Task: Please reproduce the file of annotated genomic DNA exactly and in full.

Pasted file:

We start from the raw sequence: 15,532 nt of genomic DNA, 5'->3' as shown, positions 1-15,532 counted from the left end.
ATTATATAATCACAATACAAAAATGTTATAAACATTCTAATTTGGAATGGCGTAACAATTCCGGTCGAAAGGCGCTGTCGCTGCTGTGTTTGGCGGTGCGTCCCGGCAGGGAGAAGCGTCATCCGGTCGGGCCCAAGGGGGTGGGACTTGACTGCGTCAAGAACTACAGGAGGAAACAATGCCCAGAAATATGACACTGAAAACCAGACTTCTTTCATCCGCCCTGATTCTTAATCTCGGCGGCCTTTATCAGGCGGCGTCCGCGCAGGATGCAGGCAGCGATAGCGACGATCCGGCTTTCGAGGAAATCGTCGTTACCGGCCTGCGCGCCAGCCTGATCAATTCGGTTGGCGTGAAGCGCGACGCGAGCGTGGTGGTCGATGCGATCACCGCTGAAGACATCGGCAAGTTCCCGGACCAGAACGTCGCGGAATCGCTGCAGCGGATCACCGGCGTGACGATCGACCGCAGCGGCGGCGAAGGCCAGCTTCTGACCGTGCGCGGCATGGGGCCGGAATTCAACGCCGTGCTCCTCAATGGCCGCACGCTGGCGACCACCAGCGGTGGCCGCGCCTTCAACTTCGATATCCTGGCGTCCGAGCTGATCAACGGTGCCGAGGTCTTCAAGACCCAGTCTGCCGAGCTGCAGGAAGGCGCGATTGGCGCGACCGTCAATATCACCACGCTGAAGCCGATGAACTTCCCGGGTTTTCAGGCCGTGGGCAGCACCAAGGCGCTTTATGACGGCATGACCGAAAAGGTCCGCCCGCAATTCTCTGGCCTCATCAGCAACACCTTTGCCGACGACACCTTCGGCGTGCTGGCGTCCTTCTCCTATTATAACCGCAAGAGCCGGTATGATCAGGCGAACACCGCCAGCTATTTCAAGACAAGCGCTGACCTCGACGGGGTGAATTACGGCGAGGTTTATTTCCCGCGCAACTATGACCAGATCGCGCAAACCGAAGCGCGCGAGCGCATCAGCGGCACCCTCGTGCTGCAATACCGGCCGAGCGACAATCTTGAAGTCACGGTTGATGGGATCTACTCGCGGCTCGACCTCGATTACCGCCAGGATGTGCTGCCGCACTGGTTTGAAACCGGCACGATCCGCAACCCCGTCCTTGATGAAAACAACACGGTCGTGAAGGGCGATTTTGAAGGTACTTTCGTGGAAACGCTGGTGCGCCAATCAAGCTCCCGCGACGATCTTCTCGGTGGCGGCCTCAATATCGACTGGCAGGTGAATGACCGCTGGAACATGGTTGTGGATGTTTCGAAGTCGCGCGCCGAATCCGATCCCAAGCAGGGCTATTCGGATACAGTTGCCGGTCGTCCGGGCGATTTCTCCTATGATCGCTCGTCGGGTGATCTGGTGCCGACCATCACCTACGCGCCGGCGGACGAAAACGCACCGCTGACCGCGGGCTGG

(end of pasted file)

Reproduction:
We start from the raw sequence: 15,532 nt of genomic DNA, 5'->3' as shown, positions 1-15,532 counted from the left end.
ATTATATAATCACAATACAAAAATGTTATAAACATTCTAATTTGGAATGGCGTAACAATTCCGGTCGAAAGGCGCTGTCGCTGCTGTGTTTGGCGGTGCGTCCCGGCAGGGAGAAGCGTCATCCGGTCGGGCCCAAGGGGGTGGGACTTGACTGCGTCAAGAACTACAGGAGGAAACAATGCCCAGAAATATGACACTGAAAACCAGACTTCTTTCATCCGCCCTGATTCTTAATCTCGGCGGCCTTTATCAGGCGGCGTCCGCGCAGGATGCAGGCAGCGATAGCGACGATCCGGCTTTCGAGGAAATCGTCGTTACCGGCCTGCGCGCCAGCCTGATCAATTCGGTTGGCGTGAAGCGCGACGCGAGCGTGGTGGTCGATGCGATCACCGCTGAAGACATCGGCAAGTTCCCGGACCAGAACGTCGCGGAATCGCTGCAGCGGATCACCGGCGTGACGATCGACCGCAGCGGCGGCGAAGGCCAGCTTCTGACCGTGCGCGGCATGGGGCCGGAATTCAACGCCGTGCTCCTCAATGGCCGCACGCTGGCGACCACCAGCGGTGGCCGCGCCTTCAACTTCGATATCCTGGCGTCCGAGCTGATCAACGGTGCCGAGGTCTTCAAGACCCAGTCTGCCGAGCTGCAGGAAGGCGCGATTGGCGCGACCGTCAATATCACCACGCTGAAGCCGATGAACTTCCCGGGTTTTCAGGCCGTGGGCAGCACCAAGGCGCTTTATGACGGCATGACCGAAAAGGTCCGCCCGCAATTCTCTGGCCTCATCAGCAACACCTTTGCCGACGACACCTTCGGCGTGCTGGCGTCCTTCTCCTATTATAACCGCAAGAGCCGGTATGATCAGGCGAACACCGCCAGCTATTTCAAGACAAGCGCTGACCTCGACGGGGTGAATTACGGCGAGGTTTATTTCCCGCGCAACTATGACCAGATCGCGCAAACCGAAGCGCGCGAGCGCATCAGCGGCACCCTCGTGCTGCAATACCGGCCGAGCGACAATCTTGAAGTCACGGTTGATGGGATCTACTCGCGGCTCGACCTCGATTACCGCCAGGATGTGCTGCCGCACTGGTTTGAAACCGGCACGATCCGCAACCCCGTCCTTGATGAAAACAACACGGTCGTGAAGGGCGATTTTGAAGGTACTTTCGTGGAAACGCTGGTGCGCCAATCAAGCTCCCGCGACGATCTTCTCGGTGGCGGCCTCAATATCGACTGGCAGGTGAATGACCGCTGGAACATGGTTGTGGATGTTTCGAAGTCGCGCGCCGAATCCGATCCCAAGCAGGGCTATTCGGATACAGTTGCCGGTCGTCCGGGCGATTTCTCCTATGATCGCTCGTCGGGTGATCTGGTGCCGACCATCACCTACGCGCCGGCGGACGAAAACGCACCGCTGACCGCGGGCTGG